Maybe I'll be pleasantly surprised by the birthplace of modernity.

Thursday, 9 September 2010

the higher the better

Heard someone mention high tea earlier today, and because the term is often confused with afternoon tea, I thought I'd quickly point out the difference.

Now if you're British, you can move on to the next post or another blog, because this will be more than obvious. Often my Scottish friends ask me what I had for 'tea'. In this context it means the evening meal. Tea is definitely included, but it means whatever meal one has when returning from a long day of work.

This is also called high tea.

An entirely different term is used for the tea that's served with small sandwiches or sweets. That's afternoon tea. To make a distinction, some even call this mid-afternoon treat low tea.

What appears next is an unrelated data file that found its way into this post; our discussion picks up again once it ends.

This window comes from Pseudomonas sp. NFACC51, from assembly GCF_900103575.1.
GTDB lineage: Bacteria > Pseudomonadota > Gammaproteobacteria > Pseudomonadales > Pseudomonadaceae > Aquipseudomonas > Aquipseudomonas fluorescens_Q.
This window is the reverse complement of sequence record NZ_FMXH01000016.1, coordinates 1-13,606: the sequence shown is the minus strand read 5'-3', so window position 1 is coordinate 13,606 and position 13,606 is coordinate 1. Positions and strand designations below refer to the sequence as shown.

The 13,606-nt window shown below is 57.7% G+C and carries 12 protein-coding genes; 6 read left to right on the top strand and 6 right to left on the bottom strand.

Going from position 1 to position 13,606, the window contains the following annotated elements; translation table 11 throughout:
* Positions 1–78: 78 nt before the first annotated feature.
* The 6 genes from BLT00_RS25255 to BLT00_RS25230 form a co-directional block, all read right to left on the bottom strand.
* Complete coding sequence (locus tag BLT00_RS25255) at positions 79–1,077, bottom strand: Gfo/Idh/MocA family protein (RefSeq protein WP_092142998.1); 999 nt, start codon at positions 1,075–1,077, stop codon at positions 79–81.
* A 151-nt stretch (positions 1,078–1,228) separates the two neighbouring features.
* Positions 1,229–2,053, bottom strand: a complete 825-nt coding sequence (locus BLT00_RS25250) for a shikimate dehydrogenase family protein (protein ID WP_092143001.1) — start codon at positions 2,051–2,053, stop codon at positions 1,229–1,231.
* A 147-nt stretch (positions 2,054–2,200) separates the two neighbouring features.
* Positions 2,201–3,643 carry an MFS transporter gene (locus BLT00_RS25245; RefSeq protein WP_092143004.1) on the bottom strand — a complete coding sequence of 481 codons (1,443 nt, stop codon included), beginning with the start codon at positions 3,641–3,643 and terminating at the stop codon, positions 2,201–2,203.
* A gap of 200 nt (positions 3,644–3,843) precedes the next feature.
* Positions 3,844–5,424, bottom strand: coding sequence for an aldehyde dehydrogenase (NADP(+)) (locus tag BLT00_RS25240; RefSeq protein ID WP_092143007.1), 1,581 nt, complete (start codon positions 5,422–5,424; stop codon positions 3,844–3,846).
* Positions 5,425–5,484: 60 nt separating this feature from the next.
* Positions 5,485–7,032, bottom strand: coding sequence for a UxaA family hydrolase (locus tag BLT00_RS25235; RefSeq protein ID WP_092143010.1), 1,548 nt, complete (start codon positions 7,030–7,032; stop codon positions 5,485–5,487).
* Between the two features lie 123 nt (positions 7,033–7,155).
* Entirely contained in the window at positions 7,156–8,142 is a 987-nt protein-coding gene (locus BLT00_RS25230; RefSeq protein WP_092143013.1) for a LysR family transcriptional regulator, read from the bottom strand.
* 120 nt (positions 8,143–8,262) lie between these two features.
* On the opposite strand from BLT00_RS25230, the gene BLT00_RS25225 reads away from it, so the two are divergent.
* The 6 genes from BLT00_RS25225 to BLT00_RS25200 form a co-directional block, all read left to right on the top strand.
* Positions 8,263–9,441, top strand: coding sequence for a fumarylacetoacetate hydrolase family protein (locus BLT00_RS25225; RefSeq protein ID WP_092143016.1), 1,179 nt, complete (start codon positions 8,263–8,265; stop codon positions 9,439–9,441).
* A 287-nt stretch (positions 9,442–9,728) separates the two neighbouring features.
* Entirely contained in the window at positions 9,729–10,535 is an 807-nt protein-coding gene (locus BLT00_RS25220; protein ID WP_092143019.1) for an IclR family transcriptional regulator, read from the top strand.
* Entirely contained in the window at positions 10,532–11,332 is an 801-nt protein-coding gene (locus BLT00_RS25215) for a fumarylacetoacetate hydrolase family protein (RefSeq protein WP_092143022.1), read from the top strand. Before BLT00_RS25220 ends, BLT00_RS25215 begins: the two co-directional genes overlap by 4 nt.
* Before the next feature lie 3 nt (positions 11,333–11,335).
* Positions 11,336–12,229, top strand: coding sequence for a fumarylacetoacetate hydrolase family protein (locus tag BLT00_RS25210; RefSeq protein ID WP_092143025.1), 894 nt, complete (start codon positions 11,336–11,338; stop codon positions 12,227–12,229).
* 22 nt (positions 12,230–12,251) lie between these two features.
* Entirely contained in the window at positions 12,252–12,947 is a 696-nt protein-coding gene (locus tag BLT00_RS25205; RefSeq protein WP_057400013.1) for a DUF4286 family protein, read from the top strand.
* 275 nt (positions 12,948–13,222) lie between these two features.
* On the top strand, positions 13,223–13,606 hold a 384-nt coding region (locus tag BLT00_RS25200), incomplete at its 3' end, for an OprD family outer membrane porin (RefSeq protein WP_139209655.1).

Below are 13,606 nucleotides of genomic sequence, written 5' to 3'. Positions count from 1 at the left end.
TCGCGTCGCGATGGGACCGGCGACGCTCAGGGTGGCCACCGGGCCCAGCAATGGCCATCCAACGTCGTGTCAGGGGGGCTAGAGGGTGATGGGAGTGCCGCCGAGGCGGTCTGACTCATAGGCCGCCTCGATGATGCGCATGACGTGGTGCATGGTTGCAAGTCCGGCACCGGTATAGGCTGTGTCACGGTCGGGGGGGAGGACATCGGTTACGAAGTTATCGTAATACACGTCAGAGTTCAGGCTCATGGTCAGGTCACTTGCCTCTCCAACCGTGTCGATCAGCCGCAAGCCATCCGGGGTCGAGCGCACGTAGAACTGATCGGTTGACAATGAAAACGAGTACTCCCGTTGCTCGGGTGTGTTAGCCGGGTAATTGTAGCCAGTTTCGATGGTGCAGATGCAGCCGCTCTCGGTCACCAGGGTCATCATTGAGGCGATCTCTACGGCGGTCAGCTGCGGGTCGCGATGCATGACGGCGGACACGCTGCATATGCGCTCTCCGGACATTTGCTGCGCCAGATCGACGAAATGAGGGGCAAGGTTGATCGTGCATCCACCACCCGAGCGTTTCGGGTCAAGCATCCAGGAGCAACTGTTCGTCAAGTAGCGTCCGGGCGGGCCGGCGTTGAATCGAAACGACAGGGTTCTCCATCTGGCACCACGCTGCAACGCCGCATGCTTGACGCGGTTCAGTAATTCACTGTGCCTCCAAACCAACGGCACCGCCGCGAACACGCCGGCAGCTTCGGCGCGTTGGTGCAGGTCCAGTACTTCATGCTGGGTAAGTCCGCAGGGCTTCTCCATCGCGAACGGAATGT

This used to confuse me to no end when I first heard people talking about having what I'd consider a heavy meal for their tea. 'Had roast beef and potatoes for my tea', I might overhear. For your tea? In place of your tea? You traded your tea for a good meal? Must've been some excellent tea.

I'm reminded of the mother, Barbara, in the television series The Royle Family when I think of this. No matter who came over to see them in the evening while they were watching their evening telly, she'd always start the conversation with, 'What'd you have for your tea?' She's talking about high tea there.

Monday, 6 September 2010

forgotten tea?

What makes me reach out for white tea in the evening? Although I like the subtle, intricate taste of most white teas, very rarely do I decide to steep it. Seems like I need to be in a particular mood to reach to that part of the cabinet. Can't say that it had to be a hard day, but white tea is very soothing.

Even at night, I like strong tea. Not necessarily black tea, but something with a bit of a punch.

So tonight I wandered into the kitchen and dug behind my other teas to find my canister of Pai Mu Tan white tea. And no matter what the occasion, or lack of occasion, this tea never disappoints. So why don't I drink it more often? Hmmm...